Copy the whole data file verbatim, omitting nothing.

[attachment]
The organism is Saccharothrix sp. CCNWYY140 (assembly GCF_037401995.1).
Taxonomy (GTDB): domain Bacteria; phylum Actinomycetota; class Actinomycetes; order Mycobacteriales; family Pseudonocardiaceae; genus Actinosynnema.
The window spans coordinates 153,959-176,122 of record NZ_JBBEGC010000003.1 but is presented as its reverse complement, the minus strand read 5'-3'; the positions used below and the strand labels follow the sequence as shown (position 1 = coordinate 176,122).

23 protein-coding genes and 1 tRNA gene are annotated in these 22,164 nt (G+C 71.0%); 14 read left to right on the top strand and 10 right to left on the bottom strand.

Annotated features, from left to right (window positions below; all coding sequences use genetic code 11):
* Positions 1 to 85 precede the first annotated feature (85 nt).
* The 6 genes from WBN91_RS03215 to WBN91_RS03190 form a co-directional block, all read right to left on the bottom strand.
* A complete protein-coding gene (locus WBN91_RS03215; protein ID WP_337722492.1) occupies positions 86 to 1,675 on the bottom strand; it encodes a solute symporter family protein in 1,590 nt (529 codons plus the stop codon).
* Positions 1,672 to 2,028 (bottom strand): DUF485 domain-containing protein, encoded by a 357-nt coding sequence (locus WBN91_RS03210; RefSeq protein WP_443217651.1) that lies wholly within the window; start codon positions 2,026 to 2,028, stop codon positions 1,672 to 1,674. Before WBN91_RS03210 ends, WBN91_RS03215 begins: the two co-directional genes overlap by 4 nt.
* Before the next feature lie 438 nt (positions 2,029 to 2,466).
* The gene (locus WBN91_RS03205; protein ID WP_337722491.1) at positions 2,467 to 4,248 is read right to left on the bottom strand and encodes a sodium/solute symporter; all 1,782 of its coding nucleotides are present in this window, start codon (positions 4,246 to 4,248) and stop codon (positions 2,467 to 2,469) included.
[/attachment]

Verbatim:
The organism is Saccharothrix sp. CCNWYY140 (assembly GCF_037401995.1).
Taxonomy (GTDB): domain Bacteria; phylum Actinomycetota; class Actinomycetes; order Mycobacteriales; family Pseudonocardiaceae; genus Actinosynnema.
The window spans coordinates 153,959-176,122 of record NZ_JBBEGC010000003.1 but is presented as its reverse complement, the minus strand read 5'-3'; the positions used below and the strand labels follow the sequence as shown (position 1 = coordinate 176,122).

23 protein-coding genes and 1 tRNA gene are annotated in these 22,164 nt (G+C 71.0%); 14 read left to right on the top strand and 10 right to left on the bottom strand.

Annotated features, from left to right (window positions below; all coding sequences use genetic code 11):
* Positions 1 to 85 precede the first annotated feature (85 nt).
* The 6 genes from WBN91_RS03215 to WBN91_RS03190 form a co-directional block, all read right to left on the bottom strand.
* A complete protein-coding gene (locus WBN91_RS03215; protein ID WP_337722492.1) occupies positions 86 to 1,675 on the bottom strand; it encodes a solute symporter family protein in 1,590 nt (529 codons plus the stop codon).
* Positions 1,672 to 2,028 (bottom strand): DUF485 domain-containing protein, encoded by a 357-nt coding sequence (locus WBN91_RS03210; RefSeq protein WP_443217651.1) that lies wholly within the window; start codon positions 2,026 to 2,028, stop codon positions 1,672 to 1,674. Before WBN91_RS03210 ends, WBN91_RS03215 begins: the two co-directional genes overlap by 4 nt.
* Before the next feature lie 438 nt (positions 2,029 to 2,466).
* The gene (locus WBN91_RS03205; protein ID WP_337722491.1) at positions 2,467 to 4,248 is read right to left on the bottom strand and encodes a sodium/solute symporter; all 1,782 of its coding nucleotides are present in this window, start codon (positions 4,246 to 4,248) and stop codon (positions 2,467 to 2,469) included.